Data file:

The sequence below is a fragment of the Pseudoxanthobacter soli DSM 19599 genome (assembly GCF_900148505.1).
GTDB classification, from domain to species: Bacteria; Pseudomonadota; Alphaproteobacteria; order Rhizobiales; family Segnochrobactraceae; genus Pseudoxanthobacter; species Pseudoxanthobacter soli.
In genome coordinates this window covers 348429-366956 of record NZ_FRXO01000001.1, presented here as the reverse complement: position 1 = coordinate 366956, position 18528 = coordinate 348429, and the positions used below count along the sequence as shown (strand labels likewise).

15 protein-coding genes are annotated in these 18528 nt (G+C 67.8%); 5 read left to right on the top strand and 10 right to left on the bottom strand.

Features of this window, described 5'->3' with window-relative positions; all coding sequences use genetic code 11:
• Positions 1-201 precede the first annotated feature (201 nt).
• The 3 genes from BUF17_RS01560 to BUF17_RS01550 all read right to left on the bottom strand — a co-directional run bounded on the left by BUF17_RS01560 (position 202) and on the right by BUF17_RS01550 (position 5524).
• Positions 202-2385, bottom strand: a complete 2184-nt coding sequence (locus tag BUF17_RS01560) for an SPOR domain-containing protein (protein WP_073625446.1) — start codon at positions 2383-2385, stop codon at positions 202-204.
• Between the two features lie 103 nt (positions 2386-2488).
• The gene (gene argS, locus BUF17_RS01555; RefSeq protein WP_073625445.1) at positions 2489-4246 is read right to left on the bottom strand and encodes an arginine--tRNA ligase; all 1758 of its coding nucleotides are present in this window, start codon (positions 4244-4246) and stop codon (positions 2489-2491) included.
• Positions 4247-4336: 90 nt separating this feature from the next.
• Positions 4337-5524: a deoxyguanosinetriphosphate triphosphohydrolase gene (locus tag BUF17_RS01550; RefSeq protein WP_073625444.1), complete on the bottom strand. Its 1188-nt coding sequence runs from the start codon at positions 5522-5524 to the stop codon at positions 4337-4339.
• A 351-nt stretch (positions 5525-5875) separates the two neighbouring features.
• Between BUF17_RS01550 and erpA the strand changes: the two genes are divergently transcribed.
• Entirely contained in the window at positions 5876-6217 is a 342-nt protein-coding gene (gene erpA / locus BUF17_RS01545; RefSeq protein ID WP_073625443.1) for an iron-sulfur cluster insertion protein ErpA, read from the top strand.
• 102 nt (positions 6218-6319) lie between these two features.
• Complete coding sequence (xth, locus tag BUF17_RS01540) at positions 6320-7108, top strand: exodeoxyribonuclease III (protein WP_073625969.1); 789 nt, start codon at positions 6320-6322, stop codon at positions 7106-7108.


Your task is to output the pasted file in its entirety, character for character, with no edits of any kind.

The sequence below is a fragment of the Pseudoxanthobacter soli DSM 19599 genome (assembly GCF_900148505.1).
GTDB classification, from domain to species: Bacteria; Pseudomonadota; Alphaproteobacteria; order Rhizobiales; family Segnochrobactraceae; genus Pseudoxanthobacter; species Pseudoxanthobacter soli.
In genome coordinates this window covers 348429-366956 of record NZ_FRXO01000001.1, presented here as the reverse complement: position 1 = coordinate 366956, position 18528 = coordinate 348429, and the positions used below count along the sequence as shown (strand labels likewise).

15 protein-coding genes are annotated in these 18528 nt (G+C 67.8%); 5 read left to right on the top strand and 10 right to left on the bottom strand.

Features of this window, described 5'->3' with window-relative positions; all coding sequences use genetic code 11:
• Positions 1-201 precede the first annotated feature (201 nt).
• The 3 genes from BUF17_RS01560 to BUF17_RS01550 all read right to left on the bottom strand — a co-directional run bounded on the left by BUF17_RS01560 (position 202) and on the right by BUF17_RS01550 (position 5524).
• Positions 202-2385, bottom strand: a complete 2184-nt coding sequence (locus tag BUF17_RS01560) for an SPOR domain-containing protein (protein WP_073625446.1) — start codon at positions 2383-2385, stop codon at positions 202-204.
• Between the two features lie 103 nt (positions 2386-2488).
• The gene (gene argS, locus BUF17_RS01555; RefSeq protein WP_073625445.1) at positions 2489-4246 is read right to left on the bottom strand and encodes an arginine--tRNA ligase; all 1758 of its coding nucleotides are present in this window, start codon (positions 4244-4246) and stop codon (positions 2489-2491) included.
• Positions 4247-4336: 90 nt separating this feature from the next.
• Positions 4337-5524: a deoxyguanosinetriphosphate triphosphohydrolase gene (locus tag BUF17_RS01550; RefSeq protein WP_073625444.1), complete on the bottom strand. Its 1188-nt coding sequence runs from the start codon at positions 5522-5524 to the stop codon at positions 4337-4339.
• A 351-nt stretch (positions 5525-5875) separates the two neighbouring features.
• Between BUF17_RS01550 and erpA the strand changes: the two genes are divergently transcribed.
• Entirely contained in the window at positions 5876-6217 is a 342-nt protein-coding gene (gene erpA / locus BUF17_RS01545; RefSeq protein ID WP_073625443.1) for an iron-sulfur cluster insertion protein ErpA, read from the top strand.
• 102 nt (positions 6218-6319) lie between these two features.
• Complete coding sequence (xth, locus tag BUF17_RS01540) at positions 6320-7108, top strand: exodeoxyribonuclease III (protein WP_073625969.1); 789 nt, start codon at positions 6320-6322, stop codon at positions 7106-7108.